Likewise, G. sharae is easily diagnosable by its narrow gutter-like anguloparietal lamella (Fig. 4), slightly bent towards the palatal region of the aperture. All the Brazilian species present a bifid weak anguloparietal lamella, with the single exception of G. iheringi (Fig. 8). The latter also has a gutter-like lamella, but it is much broader and straight (i.e., not bent towards the palatal region). Moreover, G. iheringi is much taller than G. sharae, reaching a shell length of 2.5 mm; this might not seem a large difference at first sight, but differences of this magnitude are usually considered to be interspecific in the family.

Family Valloniidae

Genus Pupisoma Stoliczka, 1873

Pupisoma dioscoricola (C.B. Adams, 1845)

Fig. 12

Synonymy see Hausdorf (2007). Complement:

Pupisoma dioscoricola: Salgado and Coelho 2003: 153.

Pupisoma discoricola [sic]: Simone 2006: 308 (fig. 9).

Pupisoma (Ptychopatula) dioscoricola: Hausdorf 2007: 1483 (Figs 12, 6).

Type locality

USA, Texas, Brownsville. Paralectotypes are from Mexico, San Luis Potosí, Valles Falls and Choy Cave.

Previously known distribution

From Florida, USA, to southern Brazil and northern Argentina, including the Caribbean islands (Hausdorf 2007).

New occurrence

Goiás. Mambaí: Gruta da Tarimba. Posse: Gruta Revolucionários.


Despite the species being known throughout the Americas, the present record fills a gap in the species distribution (see the revision of Hausdorf 2007: fig. 6).

Superfamily Achatinoidea

Family Ferussaciidae

Genus Cecilioides Férussac, 1814

Cecilioides consobrina (d’Orbigny, 1837)

Figs 13–14

Achatina consobrina d’Orbigny 1837: 89 (pl. 11 bis, Figs 10–12); d’Orbigny 1841: 170.

Caecilioides (Caecilianopsis) consobrina: Hylton Scott 1948: 254; Morretes 1949: 131.

Cecilioides (Karolus) consobrina: Figueiras 1963: 87; Quintana 1983: 80.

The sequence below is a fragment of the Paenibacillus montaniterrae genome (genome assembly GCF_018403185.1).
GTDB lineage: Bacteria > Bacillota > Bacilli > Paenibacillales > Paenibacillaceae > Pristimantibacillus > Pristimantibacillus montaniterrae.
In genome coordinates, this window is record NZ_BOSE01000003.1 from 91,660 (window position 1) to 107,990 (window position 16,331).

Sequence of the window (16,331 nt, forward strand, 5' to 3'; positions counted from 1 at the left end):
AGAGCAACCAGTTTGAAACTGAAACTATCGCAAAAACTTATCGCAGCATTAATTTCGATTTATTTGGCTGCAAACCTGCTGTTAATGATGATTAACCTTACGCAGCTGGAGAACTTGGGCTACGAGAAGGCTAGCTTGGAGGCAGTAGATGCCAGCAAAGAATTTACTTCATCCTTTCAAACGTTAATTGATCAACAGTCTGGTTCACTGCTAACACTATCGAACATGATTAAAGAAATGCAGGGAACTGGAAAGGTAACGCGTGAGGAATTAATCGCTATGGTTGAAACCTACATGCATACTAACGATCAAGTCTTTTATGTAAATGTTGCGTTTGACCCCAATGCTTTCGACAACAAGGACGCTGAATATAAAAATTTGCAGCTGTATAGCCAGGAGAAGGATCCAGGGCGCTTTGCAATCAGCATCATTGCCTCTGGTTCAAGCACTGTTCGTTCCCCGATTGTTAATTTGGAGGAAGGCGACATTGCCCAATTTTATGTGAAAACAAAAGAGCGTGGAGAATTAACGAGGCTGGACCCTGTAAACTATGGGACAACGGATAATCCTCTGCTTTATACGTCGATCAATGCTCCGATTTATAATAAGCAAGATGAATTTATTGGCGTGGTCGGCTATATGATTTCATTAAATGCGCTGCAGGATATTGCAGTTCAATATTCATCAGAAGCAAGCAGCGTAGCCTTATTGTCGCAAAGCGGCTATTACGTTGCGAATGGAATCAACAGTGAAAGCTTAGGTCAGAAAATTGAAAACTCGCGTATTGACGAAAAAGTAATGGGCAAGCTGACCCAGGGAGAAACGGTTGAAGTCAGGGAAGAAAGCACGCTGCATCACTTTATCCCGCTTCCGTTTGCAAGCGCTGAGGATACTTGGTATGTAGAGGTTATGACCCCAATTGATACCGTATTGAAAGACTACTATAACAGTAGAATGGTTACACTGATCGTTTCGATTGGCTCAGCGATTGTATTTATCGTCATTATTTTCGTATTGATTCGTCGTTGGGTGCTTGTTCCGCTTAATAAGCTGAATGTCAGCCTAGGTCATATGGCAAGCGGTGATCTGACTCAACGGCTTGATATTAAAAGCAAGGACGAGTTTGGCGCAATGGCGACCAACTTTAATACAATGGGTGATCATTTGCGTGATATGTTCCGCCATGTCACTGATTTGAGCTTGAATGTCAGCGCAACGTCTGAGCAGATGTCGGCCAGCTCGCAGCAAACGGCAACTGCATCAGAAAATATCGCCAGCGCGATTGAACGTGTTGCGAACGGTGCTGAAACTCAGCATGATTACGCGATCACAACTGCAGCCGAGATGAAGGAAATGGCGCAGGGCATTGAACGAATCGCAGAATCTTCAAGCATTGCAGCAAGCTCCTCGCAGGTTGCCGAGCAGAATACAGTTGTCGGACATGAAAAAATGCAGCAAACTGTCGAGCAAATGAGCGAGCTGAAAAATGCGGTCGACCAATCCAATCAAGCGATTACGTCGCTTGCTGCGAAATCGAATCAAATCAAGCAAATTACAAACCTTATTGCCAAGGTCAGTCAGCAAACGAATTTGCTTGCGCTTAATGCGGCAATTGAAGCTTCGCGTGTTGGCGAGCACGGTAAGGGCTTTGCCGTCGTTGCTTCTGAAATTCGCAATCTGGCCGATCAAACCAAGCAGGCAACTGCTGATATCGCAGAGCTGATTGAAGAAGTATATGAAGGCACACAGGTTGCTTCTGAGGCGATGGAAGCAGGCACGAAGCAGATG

Cecilioides consobrina: Parodiz 1957: 131; Salgado and Coelho 2003: 154; Simone 2006: 182 (fig. 666); Aguirre et al. 2007: 10 (fig. 4.5); Miquel et al. 2007: 114; Miquel and Aguirre 2011: 109 (fig. 8).

Type locality

Near Matanzas, Cuba.

Previously known distribution

From the Caribbean Islands to central-northern Argentina (Miquel and Aguirre 2011) and Uruguay (Figueiras 1963).

New occurrence

Goiás. Mambaí: Gruta da Tarimba. Posse: Gruta Revolucionários.


The present record is the first occurrence for Goiás and fills a gap in the species distribution in Central Brazil.

Family Subulinidae

Genus Dysopeas Baker, 1927

Dysopeas muibum Marcus & Marcus, 1968

Figs 15–16

Pseudopeas (Dysopeas) muibum Marcus and Marcus 1968: 199 (Figs 11–19)

Dysopeas muibum: Simone 2006: 185 (fig. 673); Simone and Salvador 2016: 29, fig. 97, table 1.

Type locality

São Paulo, São Paulo state, Brazil.

Previously known distribution

Known only from its type locality (Marcus and Marcus 1968; Simone 2006) and Nanuque, Minas Gerais state (Simone and Salvador 2016).

New occurrence

Goiás. Mambaí: Gruta da Tarimba.


The present record greatly expands this species distribution: ca. 720 km to the northwest.

Genus Stenogyra Shuttleworth, 1854

Stenogyra octogyra (Pfeiffer, 1856)

Fig. 17

Bulimus octogyrus Pfeiffer 1856: 45.

Opeas octogyrum: Pilsbry 1906: 206 (pl. 29, Figs 75–79); Baker 1913: 644; Salgado and Coelho 2003: 155.

Stenogyra octogyra: Simone 2006: 188 (fig. 695).

Type locality

Caracas, Venezuela.

Previously known distribution

Venezuela and Brazil (Pará, Ceará, Rio Grande do Norte and Mato Grosso states) (Simone 2006).

New occurrence

Goiás. Mambaí: Gruta das Dores, Gruta Judite, Gruta da Tarimba.


The present record fills a gap in the species’ previously known distribution in Brazil.

Superfamily Rhytidoidea

Family Scolodontidae

Genus Entodina Ancey, 1887

Entodina jekylli Baker, 1913

Figs 18–19

Entodina jekylli Baker 1913: 630 (pl. 22, Figs 11–13); Morretes 1949: 137; Baker 1963: 239; Salgado and Coelho 2003: 169; Simone 2006: 224 (fig. 851).

Type locality

Camp 39 of Stanford expedition, Madeira-Mamoré railway ca. 284 km above Porto Velho, Rondônia, Brazil.

Previously known distribution

Known only from type locality.

New occurrence

Goiás. Mambaí: Gruta da Tarimba. Posse: Gruta Revolucionários.